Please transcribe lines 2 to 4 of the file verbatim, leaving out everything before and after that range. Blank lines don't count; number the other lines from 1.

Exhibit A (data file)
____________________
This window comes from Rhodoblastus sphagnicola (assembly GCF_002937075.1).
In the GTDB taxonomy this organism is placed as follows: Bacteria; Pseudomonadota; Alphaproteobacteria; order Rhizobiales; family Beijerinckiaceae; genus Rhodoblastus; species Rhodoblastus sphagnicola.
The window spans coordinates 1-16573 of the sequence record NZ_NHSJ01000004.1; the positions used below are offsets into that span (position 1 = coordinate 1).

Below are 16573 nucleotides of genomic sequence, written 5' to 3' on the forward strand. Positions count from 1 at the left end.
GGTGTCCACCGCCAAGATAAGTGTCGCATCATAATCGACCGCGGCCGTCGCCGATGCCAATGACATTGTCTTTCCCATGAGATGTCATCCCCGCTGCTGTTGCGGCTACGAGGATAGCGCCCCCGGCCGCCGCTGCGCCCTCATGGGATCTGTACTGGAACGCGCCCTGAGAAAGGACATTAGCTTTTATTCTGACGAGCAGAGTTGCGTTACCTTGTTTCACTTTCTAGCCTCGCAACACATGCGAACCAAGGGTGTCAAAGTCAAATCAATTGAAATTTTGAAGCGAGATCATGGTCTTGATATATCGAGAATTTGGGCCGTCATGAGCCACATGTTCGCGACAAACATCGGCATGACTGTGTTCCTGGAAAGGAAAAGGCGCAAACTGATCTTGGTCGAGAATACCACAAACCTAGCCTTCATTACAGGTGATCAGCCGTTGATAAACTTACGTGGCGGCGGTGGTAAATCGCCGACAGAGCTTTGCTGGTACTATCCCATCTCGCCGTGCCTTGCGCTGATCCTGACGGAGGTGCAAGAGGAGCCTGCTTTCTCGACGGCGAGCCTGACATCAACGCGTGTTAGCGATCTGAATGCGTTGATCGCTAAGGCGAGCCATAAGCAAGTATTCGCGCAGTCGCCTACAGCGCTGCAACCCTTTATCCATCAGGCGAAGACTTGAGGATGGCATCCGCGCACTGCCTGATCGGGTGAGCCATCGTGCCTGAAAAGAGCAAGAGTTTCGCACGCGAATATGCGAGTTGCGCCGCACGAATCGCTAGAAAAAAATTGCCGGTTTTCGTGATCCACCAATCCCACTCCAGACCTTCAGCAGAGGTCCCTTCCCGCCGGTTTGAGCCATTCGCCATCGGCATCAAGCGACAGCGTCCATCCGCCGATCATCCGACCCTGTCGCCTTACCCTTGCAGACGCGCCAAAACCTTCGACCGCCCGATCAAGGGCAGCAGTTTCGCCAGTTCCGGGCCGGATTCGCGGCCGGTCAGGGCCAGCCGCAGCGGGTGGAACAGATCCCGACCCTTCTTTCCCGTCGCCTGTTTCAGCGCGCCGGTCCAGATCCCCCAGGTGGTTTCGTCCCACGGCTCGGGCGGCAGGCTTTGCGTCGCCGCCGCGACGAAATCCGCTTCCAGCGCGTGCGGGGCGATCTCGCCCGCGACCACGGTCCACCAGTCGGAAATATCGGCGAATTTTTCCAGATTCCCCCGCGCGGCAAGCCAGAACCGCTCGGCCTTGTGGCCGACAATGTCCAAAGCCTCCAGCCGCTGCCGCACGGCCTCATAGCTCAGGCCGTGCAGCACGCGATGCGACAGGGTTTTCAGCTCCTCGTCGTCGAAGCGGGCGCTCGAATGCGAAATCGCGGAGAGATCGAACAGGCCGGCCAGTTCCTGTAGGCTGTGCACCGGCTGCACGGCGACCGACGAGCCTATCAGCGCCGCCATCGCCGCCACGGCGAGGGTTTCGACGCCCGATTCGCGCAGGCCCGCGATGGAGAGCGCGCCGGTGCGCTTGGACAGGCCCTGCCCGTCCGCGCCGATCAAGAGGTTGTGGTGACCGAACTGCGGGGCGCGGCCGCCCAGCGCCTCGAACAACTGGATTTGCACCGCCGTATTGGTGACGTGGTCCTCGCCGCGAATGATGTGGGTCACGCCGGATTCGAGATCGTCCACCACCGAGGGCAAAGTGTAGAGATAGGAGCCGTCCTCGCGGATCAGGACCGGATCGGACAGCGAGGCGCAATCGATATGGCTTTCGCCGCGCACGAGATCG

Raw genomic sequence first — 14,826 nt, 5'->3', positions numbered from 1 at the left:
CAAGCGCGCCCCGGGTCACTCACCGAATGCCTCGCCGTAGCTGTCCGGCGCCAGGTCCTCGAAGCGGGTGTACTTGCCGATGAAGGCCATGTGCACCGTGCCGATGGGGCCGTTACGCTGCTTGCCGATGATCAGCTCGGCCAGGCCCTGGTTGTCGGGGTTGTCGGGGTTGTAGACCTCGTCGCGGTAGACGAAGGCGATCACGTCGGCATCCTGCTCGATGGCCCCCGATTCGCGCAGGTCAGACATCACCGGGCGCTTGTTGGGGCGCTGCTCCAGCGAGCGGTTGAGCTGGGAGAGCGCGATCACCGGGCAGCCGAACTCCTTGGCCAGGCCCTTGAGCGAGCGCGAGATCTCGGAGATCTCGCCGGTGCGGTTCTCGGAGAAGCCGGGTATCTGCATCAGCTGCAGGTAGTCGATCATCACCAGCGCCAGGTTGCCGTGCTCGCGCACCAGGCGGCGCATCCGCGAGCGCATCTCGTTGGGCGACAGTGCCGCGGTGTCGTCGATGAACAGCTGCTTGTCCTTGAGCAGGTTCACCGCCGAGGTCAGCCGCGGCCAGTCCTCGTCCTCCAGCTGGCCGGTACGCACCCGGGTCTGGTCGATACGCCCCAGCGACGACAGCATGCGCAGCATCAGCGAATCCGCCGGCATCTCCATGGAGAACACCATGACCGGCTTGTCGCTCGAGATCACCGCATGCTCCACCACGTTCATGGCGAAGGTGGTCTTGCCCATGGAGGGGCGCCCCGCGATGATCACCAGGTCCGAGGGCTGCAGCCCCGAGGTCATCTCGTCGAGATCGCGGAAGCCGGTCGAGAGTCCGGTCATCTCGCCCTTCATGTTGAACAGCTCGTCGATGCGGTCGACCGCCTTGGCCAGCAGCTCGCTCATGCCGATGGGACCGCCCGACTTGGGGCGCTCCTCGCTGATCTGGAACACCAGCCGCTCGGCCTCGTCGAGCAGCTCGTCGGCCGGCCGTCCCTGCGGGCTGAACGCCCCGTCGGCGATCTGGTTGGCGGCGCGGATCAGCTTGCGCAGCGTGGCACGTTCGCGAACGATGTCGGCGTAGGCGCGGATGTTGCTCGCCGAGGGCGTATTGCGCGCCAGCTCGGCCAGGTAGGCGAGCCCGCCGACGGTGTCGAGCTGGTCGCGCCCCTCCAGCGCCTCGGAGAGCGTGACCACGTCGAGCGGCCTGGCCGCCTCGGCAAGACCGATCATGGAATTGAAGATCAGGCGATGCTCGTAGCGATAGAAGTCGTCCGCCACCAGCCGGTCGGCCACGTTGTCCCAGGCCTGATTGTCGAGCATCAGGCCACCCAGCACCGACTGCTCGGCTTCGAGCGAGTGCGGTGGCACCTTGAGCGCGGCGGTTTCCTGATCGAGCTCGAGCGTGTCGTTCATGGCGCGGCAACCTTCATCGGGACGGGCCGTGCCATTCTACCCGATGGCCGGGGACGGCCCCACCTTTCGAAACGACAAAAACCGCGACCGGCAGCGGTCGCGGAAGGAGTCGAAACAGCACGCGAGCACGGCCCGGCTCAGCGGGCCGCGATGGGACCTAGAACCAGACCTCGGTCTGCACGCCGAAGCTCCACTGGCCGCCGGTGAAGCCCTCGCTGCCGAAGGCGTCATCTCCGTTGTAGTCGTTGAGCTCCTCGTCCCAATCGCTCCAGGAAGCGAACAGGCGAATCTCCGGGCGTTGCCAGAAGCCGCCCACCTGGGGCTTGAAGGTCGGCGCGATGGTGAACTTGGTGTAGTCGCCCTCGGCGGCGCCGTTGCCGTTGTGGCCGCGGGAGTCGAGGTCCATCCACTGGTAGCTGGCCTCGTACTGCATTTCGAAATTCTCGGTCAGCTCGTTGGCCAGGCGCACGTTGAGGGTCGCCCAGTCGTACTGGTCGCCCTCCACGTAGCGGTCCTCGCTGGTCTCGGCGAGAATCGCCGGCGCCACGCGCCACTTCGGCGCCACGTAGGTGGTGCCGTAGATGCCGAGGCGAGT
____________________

In the GTDB taxonomy this organism is placed as follows: Bacteria; Pseudomonadota; Alphaproteobacteria; order Rhizobiales; family Beijerinckiaceae; genus Rhodoblastus; species Rhodoblastus sphagnicola.
The window spans coordinates 1-16573 of the sequence record NZ_NHSJ01000004.1; the positions used below are offsets into that span (position 1 = coordinate 1).

Below are 16573 nucleotides of genomic sequence, written 5' to 3' on the forward strand. Positions count from 1 at the left end.